On our way towards Pisco we made a stop at a Pisco winery in Ica. Here we were given an interesting tour of the traditional Pisco production equipment and facilities. For those of you not familiair with the spirit, Pisco is basically a strong, clear, white grape brandy that takes its name from the conical pottery in which it is aged. I wanted to take some photos of these unique pottery containers to show you all... but alas, no photographic tool at my disposal.
The tour concluded with a tasting of the winery's full product range, so needless to say those of us who partook in the tasting were rolled back onto the bus which then carried us onto our hostel, Refugio Del Pirata, just a block off the beach in Paracas, a coastal town just south of Pisco.
Dinner on the beach
After being assigned our rooms and settling in, we all gathered back at the front of the hostel where Julio met us and led us on a brief tour down to the waterfront where we ended up catching a pretty impressive sunset, and selected a nice spot for dinner. Most of us had our first taste of a Pisco Sour and a bottle of the tasty local Peruvian Cusqueña Beer used to wash down a serve of the traditional Peruvian dish known as "Cebiche" which is basically fine white fish cooked with lemon juice.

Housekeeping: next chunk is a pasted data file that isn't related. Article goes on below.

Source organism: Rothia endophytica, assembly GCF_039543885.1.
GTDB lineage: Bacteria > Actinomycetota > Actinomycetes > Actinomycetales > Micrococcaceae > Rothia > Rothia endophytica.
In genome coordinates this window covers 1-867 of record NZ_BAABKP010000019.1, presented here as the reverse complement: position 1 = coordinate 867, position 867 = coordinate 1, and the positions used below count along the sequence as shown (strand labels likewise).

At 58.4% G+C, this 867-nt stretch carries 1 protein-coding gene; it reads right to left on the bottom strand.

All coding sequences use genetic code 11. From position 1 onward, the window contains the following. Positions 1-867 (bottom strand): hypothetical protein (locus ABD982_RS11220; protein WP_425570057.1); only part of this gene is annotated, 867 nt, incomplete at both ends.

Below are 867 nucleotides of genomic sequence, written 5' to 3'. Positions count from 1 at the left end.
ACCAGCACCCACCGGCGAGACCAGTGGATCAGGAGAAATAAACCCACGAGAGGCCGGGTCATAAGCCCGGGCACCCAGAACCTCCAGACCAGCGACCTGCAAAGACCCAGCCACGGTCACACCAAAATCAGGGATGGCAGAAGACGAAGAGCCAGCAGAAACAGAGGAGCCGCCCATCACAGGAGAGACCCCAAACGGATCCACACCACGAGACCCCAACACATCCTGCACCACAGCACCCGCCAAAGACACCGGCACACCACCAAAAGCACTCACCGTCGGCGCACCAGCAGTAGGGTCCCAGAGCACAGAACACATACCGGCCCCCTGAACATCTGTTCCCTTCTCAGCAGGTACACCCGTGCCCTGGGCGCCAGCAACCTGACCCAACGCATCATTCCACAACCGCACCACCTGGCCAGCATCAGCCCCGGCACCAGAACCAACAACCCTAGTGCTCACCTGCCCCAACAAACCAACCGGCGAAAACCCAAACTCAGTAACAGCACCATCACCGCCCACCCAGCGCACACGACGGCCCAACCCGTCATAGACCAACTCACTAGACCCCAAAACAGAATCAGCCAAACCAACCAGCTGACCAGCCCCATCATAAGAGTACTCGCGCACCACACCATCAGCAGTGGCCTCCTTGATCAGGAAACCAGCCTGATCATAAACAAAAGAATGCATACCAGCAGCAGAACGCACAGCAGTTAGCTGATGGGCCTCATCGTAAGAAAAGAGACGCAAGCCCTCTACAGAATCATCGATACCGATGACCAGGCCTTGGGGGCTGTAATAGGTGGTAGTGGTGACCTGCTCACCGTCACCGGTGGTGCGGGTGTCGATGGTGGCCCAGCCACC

With dinner over and done with, those who wished to get an early night headed back to the hostel, while a large group of us returned to the same restaurant to grab another bottle of beer before bed. You'll have to remember while I'm going through these blog entries that every time I refer to a "bottle" of beer while down here in Peru, it's probably going to mean a 1 litre bottle. Crazy, I know.
The impromptu nightcap was a lot of fun and gave us the opportunity to get to know each other a bit better over a lot of laughs. A good experience for sure.
A big cheers to my new mates Rob Warwood and Florian Liese for chipping in some photos for this entry! Thanks lads!
Links & Credits
- Cover image // Florian Lees
- Pisco // peru.travel
- Pisco Sour // wikipedia.org
- Refugio Del Pirata // booking.com
- Paracas // wikipedia.org
- Cusqueña Beer // cusquena.com